NEW YORK – A small group of healthy, but sedentary, women who began to exercise appeared to burn more fat after eating a high-fiber, low-glycemic index breakfast, the findings from a small study suggest.
If confirmed by larger studies, these findings could have important implications for weight management, report researchers from the University of Nottingham in the UK.
Dr. Emma J. Stevenson and colleagues assessed post-exercise fat oxidation among eight non-dieting, healthy women after eating either a low-glycemic index or a high-glycemic index breakfast.
Each breakfast provided equal amounts of carbohydrates, protein, and dietary fat, but the low-glycemic index breakfast contained 3.5 grams of fiber from "muesli and milk, yoghurt and canned peaches, and a small amount of apple juice," Stevenson told Reuters Health.
By contrast, the high-glycemic index breakfast provided 1.5 grams of fiber from "cornflakes and milk, white bread and jam, and a carbonated glucose drink," said Stevenson, who is currently affiliated with Northumbria University.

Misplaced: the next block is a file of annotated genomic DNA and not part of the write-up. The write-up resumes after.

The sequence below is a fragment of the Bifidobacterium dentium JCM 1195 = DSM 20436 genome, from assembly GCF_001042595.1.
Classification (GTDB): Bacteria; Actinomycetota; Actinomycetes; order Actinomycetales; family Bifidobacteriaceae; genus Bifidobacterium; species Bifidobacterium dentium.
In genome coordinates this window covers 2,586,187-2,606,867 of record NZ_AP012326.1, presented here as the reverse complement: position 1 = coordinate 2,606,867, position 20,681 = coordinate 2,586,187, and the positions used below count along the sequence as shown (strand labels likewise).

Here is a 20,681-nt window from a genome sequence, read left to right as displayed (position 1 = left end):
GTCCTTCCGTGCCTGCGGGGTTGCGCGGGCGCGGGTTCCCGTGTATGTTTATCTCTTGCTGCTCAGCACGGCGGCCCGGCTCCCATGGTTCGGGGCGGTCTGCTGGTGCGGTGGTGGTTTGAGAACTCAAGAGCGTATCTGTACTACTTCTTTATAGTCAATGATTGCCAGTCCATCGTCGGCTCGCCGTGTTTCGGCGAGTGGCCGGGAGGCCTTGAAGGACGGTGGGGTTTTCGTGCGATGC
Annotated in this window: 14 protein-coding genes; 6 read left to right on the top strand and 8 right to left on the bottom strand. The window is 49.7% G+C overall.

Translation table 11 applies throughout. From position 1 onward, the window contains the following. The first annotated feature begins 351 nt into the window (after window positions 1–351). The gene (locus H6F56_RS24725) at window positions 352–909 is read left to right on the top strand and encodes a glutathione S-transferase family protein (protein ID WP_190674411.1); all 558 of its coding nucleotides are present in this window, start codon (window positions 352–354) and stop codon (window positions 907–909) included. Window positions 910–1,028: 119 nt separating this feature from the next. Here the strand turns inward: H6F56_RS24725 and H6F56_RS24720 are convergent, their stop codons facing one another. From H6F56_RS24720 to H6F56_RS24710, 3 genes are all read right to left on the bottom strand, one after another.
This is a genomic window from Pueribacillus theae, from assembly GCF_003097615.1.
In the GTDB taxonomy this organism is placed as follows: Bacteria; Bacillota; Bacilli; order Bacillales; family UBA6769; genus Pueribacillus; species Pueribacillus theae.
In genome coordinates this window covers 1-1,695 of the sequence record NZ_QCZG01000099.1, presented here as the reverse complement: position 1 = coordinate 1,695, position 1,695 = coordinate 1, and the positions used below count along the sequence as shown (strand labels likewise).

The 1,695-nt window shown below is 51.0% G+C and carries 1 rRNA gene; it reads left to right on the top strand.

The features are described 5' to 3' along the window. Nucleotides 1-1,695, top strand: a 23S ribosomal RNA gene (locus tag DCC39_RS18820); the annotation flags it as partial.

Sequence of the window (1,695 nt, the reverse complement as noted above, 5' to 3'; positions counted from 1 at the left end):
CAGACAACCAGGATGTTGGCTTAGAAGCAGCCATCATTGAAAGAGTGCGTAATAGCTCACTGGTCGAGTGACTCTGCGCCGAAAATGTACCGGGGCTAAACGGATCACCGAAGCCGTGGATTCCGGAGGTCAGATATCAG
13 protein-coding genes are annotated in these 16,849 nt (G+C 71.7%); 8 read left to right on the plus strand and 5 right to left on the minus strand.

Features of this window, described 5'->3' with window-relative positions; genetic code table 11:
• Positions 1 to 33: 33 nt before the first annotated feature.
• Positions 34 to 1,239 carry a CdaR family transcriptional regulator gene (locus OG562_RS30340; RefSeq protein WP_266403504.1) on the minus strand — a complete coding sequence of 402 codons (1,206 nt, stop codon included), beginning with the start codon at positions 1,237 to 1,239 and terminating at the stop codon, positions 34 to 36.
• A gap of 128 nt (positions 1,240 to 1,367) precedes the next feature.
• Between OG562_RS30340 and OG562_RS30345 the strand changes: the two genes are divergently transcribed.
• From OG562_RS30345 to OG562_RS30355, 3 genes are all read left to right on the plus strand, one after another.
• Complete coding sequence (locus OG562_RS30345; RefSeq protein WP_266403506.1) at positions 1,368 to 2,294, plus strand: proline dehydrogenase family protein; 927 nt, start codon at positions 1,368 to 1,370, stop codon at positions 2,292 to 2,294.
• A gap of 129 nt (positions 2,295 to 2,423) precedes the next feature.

Previous research has shown increased exercise-induced fat, rather than carbohydrate oxidation, among athletes who eat low glycemic index foods, Stevenson's team reports in The Journal of Nutrition.
In the current study, on two separate occasions each of the eight women, who were 24 years old, on average, ate one of the two breakfasts, and 3 hours later walked for 60 minutes.
During exercise, the women showed higher total fat and lower total carbohydrate oxidation levels after eating the low-glycemic breakfasts.
Stevenson and colleagues report total fat oxidation levels of 7.4 and 3.7 grams per hour during exercise after women ate the low- and high glycemic breakfasts, respectively. Comparable total carbohydrate oxidation levels were 42.5 and 51.6 grams per hour, respectively.
Moreover, after eating identical lunches, the women reported feeling more full on days when they also ate the low glycemic breakfast.
These preliminary findings suggest a high-fiber, low-glycemic index breakfast may increase fat oxidation and help satiation. Further research should investigate the potential long-term benefits of combining low glycemic breakfasts with later exercise, Stevenson and colleagues surmise.